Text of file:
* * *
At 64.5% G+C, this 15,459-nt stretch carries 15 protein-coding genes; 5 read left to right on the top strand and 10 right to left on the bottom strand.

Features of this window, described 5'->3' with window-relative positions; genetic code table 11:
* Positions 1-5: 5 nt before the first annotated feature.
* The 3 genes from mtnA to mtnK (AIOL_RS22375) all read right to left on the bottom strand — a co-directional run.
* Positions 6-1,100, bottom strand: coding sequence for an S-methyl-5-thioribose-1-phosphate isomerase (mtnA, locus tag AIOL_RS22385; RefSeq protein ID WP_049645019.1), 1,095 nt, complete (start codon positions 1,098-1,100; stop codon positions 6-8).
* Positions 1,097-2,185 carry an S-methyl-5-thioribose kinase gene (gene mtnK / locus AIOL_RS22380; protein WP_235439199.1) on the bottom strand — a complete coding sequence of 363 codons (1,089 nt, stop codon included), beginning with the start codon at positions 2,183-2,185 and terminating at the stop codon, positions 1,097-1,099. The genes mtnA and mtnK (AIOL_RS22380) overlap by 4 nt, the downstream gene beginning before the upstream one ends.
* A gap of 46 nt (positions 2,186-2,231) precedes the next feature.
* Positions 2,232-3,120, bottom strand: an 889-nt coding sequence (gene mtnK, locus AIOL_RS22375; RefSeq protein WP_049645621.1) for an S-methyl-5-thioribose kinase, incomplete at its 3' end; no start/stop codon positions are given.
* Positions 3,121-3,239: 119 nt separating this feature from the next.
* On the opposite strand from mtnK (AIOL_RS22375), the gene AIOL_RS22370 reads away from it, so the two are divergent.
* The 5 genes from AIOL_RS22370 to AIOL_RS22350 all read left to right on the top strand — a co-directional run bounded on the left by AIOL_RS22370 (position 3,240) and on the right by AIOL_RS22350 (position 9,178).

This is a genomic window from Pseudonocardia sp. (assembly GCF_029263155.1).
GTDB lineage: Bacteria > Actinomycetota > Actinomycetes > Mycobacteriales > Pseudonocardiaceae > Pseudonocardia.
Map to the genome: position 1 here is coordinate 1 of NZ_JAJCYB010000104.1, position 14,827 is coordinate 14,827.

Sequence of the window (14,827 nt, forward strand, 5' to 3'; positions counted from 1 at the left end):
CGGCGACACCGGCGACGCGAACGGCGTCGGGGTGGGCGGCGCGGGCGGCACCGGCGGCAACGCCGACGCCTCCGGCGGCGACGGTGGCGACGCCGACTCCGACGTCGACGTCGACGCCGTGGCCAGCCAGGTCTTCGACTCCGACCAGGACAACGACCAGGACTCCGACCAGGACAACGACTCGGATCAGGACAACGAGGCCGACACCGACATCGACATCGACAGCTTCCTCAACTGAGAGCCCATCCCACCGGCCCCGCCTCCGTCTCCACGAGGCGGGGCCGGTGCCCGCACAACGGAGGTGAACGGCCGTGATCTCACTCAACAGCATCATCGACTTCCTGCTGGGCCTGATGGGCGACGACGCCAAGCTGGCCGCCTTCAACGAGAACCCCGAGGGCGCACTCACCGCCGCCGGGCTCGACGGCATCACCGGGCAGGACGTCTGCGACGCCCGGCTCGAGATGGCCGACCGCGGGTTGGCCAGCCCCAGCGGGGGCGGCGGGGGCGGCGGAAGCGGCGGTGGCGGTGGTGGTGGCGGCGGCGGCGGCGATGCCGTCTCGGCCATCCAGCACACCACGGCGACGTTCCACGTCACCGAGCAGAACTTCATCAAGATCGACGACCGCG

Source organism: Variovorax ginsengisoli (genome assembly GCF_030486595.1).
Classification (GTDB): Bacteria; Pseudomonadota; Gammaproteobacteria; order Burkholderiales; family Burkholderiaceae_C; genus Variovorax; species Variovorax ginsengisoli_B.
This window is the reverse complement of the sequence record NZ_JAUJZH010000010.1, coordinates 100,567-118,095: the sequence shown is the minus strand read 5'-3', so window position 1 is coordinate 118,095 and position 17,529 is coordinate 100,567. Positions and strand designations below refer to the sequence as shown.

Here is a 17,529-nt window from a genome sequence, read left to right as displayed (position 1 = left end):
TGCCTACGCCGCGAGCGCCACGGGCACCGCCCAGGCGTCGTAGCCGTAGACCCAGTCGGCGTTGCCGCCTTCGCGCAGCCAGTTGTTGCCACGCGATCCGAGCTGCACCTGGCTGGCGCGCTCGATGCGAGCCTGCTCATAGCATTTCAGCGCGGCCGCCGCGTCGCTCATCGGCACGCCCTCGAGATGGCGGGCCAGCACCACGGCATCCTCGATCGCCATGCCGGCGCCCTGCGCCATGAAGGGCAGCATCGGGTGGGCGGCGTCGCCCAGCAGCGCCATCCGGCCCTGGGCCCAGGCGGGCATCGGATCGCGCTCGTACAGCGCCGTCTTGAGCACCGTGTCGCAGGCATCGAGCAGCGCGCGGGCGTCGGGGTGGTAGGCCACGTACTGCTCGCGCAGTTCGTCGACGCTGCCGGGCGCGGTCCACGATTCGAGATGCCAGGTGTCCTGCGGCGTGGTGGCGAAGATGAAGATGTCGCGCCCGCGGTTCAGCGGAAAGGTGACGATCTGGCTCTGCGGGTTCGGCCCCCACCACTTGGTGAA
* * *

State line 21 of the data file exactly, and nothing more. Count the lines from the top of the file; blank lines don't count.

TGCCTACGCCGCGAGCGCCACGGGCACCGCCCAGGCGTCGTAGCCGTAGACCCAGTCGGCGTTGCCGCCTTCGCGCAGCCAGTTGTTGCCACGCGATCCGAGCTGCACCTGGCTGGCGCGCTCGATGCGAGCCTGCTCATAGCATTTCAGCGCGGCCGCCGCGTCGCTCATCGGCACGCCCTCGAGATGGCGGGCCAGCACCACGGCATCCTCGATCGCCATGCCGGCGCCCTGCGCCATGAAGGGCAGCATCGGGTGGGCGGCGTCGCCCAGCAGCGCCATCCGGCCCTGGGCCCAGGCGGGCATCGGATCGCGCTCGTACAGCGCCGTCTTGAGCACCGTGTCGCAGGCATCGAGCAGCGCGCGGGCGTCGGGGTGGTAGGCCACGTACTGCTCGCGCAGTTCGTCGACGCTGCCGGGCGCGGTCCACGATTCGAGATGCCAGGTGTCCTGCGGCGTGGTGGCGAAGATGAAGATGTCGCGCCCGCGGTTCAGCGGAAAGGTGACGATCTGGCTCTGCGGGTTCGGCCCCCACCACTTGGTGAA